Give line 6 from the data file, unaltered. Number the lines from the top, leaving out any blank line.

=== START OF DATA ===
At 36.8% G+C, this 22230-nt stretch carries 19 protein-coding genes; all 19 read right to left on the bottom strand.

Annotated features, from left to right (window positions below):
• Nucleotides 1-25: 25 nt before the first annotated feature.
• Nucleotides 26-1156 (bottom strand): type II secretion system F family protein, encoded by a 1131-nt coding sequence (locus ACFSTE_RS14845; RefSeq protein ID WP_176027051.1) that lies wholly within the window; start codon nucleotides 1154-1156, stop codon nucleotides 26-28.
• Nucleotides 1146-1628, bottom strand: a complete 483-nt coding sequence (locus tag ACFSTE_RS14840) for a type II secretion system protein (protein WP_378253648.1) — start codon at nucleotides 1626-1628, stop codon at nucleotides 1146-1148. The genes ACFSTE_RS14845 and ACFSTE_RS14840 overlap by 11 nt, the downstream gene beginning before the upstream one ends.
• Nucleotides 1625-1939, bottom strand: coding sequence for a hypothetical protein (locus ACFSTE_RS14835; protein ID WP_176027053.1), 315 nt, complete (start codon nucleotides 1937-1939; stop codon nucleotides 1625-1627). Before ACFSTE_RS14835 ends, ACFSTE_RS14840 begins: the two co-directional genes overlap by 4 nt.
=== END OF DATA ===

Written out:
• Nucleotides 1625-1939, bottom strand: coding sequence for a hypothetical protein (locus ACFSTE_RS14835; protein ID WP_176027053.1), 315 nt, complete (start codon nucleotides 1937-1939; stop codon nucleotides 1625-1627). Before ACFSTE_RS14835 ends, ACFSTE_RS14840 begins: the two co-directional genes overlap by 4 nt.